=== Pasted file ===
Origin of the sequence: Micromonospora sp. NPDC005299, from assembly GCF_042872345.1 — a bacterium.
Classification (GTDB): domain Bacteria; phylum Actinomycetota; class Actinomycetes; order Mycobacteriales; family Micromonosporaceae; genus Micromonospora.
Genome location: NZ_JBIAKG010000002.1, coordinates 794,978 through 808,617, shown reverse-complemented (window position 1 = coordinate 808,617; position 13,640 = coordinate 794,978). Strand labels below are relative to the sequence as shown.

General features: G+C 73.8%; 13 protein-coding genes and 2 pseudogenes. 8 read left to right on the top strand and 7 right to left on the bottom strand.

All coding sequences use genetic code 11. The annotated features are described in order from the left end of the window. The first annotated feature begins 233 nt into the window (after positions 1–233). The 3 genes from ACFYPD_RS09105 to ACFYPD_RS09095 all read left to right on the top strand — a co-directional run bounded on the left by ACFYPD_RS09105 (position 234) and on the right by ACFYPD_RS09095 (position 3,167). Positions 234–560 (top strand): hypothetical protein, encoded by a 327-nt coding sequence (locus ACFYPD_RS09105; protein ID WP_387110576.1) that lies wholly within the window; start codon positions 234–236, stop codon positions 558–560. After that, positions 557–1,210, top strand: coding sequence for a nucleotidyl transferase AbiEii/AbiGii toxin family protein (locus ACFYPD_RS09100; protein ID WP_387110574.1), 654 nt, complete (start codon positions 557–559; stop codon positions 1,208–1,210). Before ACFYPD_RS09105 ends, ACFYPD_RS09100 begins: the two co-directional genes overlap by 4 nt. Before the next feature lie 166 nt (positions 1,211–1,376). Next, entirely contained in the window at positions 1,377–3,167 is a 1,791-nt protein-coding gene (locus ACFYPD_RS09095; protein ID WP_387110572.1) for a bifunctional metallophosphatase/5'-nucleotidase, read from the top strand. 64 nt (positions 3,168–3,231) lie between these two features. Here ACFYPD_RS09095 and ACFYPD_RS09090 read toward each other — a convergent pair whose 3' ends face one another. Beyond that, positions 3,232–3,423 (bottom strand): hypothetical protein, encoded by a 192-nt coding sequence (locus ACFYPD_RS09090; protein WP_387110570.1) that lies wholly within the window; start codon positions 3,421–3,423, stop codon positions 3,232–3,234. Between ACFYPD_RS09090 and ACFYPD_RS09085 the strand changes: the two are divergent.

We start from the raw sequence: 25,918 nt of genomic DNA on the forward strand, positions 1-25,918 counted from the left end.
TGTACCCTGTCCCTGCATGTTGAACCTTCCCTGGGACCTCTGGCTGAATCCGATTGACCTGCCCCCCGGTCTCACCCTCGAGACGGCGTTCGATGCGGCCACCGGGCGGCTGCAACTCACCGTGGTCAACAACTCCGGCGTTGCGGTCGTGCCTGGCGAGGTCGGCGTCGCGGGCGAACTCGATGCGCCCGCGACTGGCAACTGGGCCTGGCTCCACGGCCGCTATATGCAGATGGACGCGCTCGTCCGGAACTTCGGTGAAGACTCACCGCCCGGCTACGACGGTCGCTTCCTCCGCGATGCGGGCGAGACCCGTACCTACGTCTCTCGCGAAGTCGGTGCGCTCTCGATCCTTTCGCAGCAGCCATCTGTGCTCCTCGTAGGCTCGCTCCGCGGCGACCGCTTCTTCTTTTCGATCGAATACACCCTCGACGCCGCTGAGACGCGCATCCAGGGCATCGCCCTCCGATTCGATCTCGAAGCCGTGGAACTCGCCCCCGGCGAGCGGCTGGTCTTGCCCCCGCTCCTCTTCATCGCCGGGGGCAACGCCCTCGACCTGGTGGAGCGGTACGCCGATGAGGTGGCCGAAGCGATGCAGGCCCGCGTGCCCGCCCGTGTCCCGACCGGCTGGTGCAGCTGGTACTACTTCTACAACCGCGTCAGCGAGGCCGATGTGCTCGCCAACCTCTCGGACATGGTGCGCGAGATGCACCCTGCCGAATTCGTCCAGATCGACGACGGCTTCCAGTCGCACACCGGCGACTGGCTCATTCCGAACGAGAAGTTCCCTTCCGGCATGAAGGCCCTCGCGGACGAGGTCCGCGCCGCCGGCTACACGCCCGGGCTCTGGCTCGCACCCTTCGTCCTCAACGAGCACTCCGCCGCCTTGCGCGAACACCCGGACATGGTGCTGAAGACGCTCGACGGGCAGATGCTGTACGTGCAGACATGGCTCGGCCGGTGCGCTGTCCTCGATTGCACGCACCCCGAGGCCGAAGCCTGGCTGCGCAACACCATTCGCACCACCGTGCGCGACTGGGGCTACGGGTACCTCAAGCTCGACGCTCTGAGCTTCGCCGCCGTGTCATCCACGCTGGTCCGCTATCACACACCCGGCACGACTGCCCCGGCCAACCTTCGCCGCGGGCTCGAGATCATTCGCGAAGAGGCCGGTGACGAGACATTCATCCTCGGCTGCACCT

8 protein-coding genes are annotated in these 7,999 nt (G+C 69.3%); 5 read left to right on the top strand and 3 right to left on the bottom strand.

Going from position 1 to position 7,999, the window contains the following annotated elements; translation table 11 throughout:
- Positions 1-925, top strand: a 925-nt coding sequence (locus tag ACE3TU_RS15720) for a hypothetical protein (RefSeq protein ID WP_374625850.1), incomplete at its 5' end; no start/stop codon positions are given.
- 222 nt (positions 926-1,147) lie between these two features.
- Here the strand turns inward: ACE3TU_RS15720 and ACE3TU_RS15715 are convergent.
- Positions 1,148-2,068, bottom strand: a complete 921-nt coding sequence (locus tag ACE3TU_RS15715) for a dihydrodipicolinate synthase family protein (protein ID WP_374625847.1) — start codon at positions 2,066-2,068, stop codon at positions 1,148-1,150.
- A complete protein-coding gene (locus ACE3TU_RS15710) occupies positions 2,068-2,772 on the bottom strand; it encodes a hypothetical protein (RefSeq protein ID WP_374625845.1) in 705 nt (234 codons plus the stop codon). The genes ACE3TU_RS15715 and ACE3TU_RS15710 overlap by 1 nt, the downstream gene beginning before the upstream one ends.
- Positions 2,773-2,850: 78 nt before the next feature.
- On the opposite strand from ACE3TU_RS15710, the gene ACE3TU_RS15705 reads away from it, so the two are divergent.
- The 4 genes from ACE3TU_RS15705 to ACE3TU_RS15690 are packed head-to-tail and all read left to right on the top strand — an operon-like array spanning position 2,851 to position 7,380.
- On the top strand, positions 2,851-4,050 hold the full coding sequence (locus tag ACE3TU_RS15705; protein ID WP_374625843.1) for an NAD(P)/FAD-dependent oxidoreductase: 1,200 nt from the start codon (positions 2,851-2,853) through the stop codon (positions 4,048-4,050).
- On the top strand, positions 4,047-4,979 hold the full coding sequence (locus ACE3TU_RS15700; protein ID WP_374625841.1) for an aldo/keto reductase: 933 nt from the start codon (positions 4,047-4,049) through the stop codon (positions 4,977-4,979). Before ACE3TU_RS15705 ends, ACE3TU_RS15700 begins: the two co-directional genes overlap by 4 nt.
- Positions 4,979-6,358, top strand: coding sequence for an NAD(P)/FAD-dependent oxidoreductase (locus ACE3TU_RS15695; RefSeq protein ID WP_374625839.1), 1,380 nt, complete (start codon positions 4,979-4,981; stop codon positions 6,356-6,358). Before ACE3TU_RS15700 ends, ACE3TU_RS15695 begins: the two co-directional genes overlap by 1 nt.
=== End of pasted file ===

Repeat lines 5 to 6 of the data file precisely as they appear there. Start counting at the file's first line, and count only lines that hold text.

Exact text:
All coding sequences use genetic code 11. The annotated features are described in order from the left end of the window. The first annotated feature begins 233 nt into the window (after positions 1–233). The 3 genes from ACFYPD_RS09105 to ACFYPD_RS09095 all read left to right on the top strand — a co-directional run bounded on the left by ACFYPD_RS09105 (position 234) and on the right by ACFYPD_RS09095 (position 3,167). Positions 234–560 (top strand): hypothetical protein, encoded by a 327-nt coding sequence (locus ACFYPD_RS09105; protein ID WP_387110576.1) that lies wholly within the window; start codon positions 234–236, stop codon positions 558–560. After that, positions 557–1,210, top strand: coding sequence for a nucleotidyl transferase AbiEii/AbiGii toxin family protein (locus ACFYPD_RS09100; protein ID WP_387110574.1), 654 nt, complete (start codon positions 557–559; stop codon positions 1,208–1,210). Before ACFYPD_RS09105 ends, ACFYPD_RS09100 begins: the two co-directional genes overlap by 4 nt. Before the next feature lie 166 nt (positions 1,211–1,376). Next, entirely contained in the window at positions 1,377–3,167 is a 1,791-nt protein-coding gene (locus ACFYPD_RS09095; protein ID WP_387110572.1) for a bifunctional metallophosphatase/5'-nucleotidase, read from the top strand. 64 nt (positions 3,168–3,231) lie between these two features. Here ACFYPD_RS09095 and ACFYPD_RS09090 read toward each other — a convergent pair whose 3' ends face one another. Beyond that, positions 3,232–3,423 (bottom strand): hypothetical protein, encoded by a 192-nt coding sequence (locus ACFYPD_RS09090; protein WP_387110570.1) that lies wholly within the window; start codon positions 3,421–3,423, stop codon positions 3,232–3,234. Between ACFYPD_RS09090 and ACFYPD_RS09085 the strand changes: the two are divergent.

We start from the raw sequence: 25,918 nt of genomic DNA on the forward strand, positions 1-25,918 counted from the left end.